17. Yacouba SNTT, Phuong S, Pare NV. Phuoc. Arsenic(V) removal from aqueous solutions using ferromagnetic activated carbon: equilibrium and kinetic studies. J Water Science. 2019;
  18. Benguella B, Benaissa Cadmium removal from aqueous solutions by chitin. Water Research. 2002;  2463: 36.
  19. Ahmed JM. Adsorption of non-steroidal anti-inflammatory drugs from aqueous solution using activated carbons J Environmental Management. 2017; 190: 274.
  20. Kifuani KM, Mayeto AK, Vesituluta PN, Lopaka BI, Bakambo GE, Maving BM, et al. Adsorption d’un colorant basique, le bleu de methylene en solution aqueuse sur un biosorbant issu des dechets agricoles de Cucumeropsis mannu Naudin. Int J Biological and Chemical Science. 2018; 12 : 558-575.
  21. Sakr F, Sennaoui A, Elouardi M, Tamimi MA. Assabbane, Etude de ladsorption du Bleu de Methylene sur un biomatériau à base de Cactus (Adsorption study of Methylene Blue on biomaterial using cactus). J materials and Environmental Science. 2015; 397: 6.
  22. Chen D, Chen J, Luan X, Ji H, Xia Z. Characterization of anion-cationic surfactants modified montmorillonite and its application for the removal of methyl orange. Chemical Engineering J. 2011; 171: 1150-1158.
  23. Benhafsa FM, Kacha S, Leboukh A, Belaid K. Etude comparative de ladsorption du colorant victoria bleu basique a partir de solution aqueuses sur du carton usage et de la scuire de bois. J water. 2018; 3.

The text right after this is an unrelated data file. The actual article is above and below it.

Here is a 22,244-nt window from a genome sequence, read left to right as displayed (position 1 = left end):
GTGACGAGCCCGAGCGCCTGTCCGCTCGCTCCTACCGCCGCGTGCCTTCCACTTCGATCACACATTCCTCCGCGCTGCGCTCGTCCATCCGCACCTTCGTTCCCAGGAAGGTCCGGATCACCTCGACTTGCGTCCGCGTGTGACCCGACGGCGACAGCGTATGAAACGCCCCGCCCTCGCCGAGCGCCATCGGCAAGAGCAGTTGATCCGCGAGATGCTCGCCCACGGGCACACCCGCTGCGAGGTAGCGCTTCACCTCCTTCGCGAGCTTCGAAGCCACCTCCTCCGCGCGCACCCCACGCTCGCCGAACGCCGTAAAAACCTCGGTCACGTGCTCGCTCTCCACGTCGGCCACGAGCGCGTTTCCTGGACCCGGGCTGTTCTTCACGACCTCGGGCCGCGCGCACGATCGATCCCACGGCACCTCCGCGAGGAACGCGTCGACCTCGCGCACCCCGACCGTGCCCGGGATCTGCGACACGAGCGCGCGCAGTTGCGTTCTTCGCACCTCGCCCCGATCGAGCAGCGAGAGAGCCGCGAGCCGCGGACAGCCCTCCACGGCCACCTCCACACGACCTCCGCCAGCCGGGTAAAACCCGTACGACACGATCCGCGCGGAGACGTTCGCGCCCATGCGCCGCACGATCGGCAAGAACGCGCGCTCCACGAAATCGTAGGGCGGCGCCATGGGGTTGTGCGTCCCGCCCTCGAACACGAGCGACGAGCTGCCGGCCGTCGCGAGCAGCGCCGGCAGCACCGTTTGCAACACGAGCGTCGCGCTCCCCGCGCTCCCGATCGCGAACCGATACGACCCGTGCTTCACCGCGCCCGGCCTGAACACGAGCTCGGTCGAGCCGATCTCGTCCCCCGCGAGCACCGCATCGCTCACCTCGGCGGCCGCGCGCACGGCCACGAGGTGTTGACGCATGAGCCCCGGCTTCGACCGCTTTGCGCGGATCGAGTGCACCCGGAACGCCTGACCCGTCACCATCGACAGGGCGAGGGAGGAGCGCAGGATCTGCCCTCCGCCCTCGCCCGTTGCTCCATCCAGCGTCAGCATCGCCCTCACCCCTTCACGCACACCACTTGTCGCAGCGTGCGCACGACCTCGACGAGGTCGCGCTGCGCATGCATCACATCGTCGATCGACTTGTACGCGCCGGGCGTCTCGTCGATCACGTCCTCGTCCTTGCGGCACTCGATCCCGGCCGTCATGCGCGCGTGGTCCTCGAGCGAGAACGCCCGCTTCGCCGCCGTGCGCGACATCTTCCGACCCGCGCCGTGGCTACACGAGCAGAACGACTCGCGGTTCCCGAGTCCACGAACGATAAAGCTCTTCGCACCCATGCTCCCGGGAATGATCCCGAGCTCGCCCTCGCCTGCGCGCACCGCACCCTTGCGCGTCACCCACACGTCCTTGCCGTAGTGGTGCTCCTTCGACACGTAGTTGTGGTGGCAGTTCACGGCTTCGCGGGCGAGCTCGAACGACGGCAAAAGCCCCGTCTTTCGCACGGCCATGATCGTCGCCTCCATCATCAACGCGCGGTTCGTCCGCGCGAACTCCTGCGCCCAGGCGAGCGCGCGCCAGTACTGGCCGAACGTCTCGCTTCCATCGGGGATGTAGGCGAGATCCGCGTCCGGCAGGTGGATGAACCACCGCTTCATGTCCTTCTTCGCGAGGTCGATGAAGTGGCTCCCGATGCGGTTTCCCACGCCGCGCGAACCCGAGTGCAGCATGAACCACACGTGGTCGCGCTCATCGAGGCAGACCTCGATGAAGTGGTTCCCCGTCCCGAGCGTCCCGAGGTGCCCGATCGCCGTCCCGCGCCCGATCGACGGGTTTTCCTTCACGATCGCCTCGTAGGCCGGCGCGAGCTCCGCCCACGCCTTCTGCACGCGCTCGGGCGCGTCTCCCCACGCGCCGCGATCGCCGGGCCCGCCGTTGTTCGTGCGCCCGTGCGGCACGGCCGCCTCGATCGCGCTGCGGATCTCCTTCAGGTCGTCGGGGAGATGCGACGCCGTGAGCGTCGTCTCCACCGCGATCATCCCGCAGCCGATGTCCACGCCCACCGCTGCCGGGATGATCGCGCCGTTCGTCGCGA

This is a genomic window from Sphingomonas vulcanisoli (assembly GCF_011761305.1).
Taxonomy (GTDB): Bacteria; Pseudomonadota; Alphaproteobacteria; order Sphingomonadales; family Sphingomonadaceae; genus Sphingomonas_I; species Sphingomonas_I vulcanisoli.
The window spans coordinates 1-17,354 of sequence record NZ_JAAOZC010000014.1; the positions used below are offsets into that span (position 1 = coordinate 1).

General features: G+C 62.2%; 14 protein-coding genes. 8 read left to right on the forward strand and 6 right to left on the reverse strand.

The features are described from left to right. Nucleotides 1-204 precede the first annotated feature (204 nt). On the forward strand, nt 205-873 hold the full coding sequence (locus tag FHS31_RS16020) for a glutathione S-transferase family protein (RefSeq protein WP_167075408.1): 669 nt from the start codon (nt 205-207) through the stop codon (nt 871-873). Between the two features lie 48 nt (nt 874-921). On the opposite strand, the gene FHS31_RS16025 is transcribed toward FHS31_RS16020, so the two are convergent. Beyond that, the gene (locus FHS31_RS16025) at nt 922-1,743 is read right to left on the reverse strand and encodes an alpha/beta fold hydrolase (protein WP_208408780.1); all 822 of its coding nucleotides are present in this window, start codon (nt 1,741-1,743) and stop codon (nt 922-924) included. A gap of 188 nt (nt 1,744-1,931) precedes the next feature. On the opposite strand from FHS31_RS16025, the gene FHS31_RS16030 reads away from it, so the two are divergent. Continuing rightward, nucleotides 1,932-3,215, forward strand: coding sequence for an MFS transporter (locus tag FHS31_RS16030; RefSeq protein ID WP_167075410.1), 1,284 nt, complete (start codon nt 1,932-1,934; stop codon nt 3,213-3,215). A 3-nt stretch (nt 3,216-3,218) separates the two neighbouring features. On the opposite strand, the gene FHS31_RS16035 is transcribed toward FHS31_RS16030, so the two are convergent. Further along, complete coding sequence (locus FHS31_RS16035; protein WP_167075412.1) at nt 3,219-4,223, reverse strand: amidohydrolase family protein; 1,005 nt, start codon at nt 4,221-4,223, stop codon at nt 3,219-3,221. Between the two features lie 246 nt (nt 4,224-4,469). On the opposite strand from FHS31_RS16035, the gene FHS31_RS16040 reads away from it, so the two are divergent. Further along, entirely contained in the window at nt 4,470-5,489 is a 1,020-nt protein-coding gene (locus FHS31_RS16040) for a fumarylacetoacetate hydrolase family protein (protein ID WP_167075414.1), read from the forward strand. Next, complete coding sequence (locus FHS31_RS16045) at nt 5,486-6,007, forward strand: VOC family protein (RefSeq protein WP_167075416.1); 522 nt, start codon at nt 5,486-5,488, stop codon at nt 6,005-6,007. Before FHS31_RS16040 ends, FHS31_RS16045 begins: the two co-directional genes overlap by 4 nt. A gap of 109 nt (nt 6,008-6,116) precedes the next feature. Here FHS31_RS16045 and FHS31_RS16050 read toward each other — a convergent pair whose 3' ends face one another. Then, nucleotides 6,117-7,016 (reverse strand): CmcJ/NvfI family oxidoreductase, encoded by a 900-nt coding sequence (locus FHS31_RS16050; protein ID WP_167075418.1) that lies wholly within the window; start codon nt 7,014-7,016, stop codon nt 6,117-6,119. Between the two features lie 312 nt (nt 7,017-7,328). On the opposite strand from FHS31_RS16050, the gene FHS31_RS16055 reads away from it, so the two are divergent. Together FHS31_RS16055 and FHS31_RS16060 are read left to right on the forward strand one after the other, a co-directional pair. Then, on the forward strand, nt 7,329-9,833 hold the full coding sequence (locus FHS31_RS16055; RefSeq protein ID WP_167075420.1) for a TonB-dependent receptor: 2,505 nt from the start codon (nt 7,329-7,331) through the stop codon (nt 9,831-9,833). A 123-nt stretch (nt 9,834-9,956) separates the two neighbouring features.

24. Bestani B, Benderdouche N, Benstaali B. Adsorption de bleu de methylene et diode sur une plante du desert activee. Bioressources Tchnologie. 2008; 99: 8441-8444.
  25. Harouna M, Baiboussa G, Abia D, Tcheka C, Loura BB, Ketcha JM, et al. Adsorption of rhodamine b in aqueous solution by activated carbon from the seed husks of moringaoleifera. Int J Engineering Research Science Technology. 2015; 71-119.
  26. Gueye M. Developement de charbon actif a partir de biomasses lignocellulosiques pour des applications dans le traitement de leau, these de doctorat Ouagadougou. Institut International de l'Ingenierie de lEau et de lEnvironnement (2iE). 2015.
  27. Fatemeh E, Hosseini T, Taleshi MS, Taleshi F. Kinetic and thermodynamic investigation into the lead adsorption process from wastewater through magnetic nanocomposite Fe3O4/ CNT. Nanotechnol Environmental Engineering.2017.
  28. Bentahar Y, Hurel C, Draoui K, Khairroun S, Marmier N. Proprietes dadsorption des argiles marocaines pour lelimination de larsenique (V) d une solution aqueuse. Applied Clay Science. 2016; 119: 385-392.
  29. Mohamd L, Jaouhari AEL, Chafai H, Aarab N. Etude cinetique et thermodynamique de ladsorption des colorants monozoiques sur la polyaniline. J Material Environment Science. 2015; 1049: 6.
  30. Yener J, Kopac T, Dogu G, Dogu T. Adsorption of Basic Yellow 28 from aqueous solutions with clinoptilolite and amberlite. J Colloid Interface Science. 2006; 255: 294.
  31. Zhang ZY, Hara OIM, Kent GA W. O. S. Doherty. Comparative study on adsorption of tow cationic dyes by milled sugarcane bagass. Industrial Crops Product. 2013; 42: 41-49.